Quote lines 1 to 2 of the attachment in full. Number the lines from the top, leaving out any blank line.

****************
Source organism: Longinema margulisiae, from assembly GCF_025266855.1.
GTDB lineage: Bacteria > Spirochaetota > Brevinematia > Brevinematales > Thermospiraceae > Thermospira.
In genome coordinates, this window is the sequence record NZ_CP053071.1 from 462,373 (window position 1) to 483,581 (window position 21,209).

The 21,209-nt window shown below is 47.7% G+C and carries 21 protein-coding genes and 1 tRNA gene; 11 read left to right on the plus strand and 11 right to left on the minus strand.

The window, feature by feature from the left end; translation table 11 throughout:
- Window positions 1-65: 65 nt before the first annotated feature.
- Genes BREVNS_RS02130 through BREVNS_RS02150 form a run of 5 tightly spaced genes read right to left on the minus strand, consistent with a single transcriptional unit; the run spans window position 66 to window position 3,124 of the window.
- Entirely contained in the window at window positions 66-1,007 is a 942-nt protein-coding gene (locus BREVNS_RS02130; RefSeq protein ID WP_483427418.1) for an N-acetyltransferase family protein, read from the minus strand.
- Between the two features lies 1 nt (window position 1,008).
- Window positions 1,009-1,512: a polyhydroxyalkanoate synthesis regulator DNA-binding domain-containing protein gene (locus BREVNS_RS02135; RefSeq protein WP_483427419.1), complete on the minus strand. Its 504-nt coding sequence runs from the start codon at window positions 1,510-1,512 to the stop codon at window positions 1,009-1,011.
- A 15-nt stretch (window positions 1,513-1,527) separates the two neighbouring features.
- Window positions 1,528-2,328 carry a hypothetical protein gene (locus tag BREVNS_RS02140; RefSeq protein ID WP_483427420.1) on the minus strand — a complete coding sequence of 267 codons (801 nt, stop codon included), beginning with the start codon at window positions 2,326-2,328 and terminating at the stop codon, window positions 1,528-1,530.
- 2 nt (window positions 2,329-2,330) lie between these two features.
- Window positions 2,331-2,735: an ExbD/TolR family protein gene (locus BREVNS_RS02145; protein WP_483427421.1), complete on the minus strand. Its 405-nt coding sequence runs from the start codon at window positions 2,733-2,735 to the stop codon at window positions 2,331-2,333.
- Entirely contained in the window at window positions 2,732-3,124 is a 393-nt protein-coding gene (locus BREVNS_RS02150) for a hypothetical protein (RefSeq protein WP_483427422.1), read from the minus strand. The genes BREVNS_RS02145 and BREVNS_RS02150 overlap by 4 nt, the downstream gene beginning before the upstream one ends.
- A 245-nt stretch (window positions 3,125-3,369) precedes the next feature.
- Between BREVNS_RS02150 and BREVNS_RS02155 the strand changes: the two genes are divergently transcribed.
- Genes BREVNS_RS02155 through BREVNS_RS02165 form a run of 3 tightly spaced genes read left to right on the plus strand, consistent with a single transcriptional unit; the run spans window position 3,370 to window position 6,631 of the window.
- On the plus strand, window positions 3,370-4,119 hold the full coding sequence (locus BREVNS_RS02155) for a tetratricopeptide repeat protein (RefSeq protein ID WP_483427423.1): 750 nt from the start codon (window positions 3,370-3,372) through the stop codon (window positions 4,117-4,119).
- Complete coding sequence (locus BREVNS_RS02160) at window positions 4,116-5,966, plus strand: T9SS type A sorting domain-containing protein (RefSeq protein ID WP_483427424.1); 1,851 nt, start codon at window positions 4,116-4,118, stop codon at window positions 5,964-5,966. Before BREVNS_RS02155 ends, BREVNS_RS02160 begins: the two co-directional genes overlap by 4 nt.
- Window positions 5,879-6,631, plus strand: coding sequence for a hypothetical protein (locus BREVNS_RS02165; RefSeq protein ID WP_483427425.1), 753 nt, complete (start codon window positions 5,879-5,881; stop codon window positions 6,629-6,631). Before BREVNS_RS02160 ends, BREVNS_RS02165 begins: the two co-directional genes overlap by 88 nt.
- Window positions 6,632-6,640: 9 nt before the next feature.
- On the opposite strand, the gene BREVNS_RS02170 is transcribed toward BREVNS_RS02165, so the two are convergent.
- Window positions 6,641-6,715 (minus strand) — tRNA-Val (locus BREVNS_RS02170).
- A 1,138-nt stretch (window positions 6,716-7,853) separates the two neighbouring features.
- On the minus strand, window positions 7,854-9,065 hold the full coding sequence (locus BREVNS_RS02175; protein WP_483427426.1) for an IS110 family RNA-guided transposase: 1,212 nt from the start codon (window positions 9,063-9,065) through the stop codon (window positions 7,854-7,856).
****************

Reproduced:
Source organism: Longinema margulisiae, from assembly GCF_025266855.1.
GTDB lineage: Bacteria > Spirochaetota > Brevinematia > Brevinematales > Thermospiraceae > Thermospira.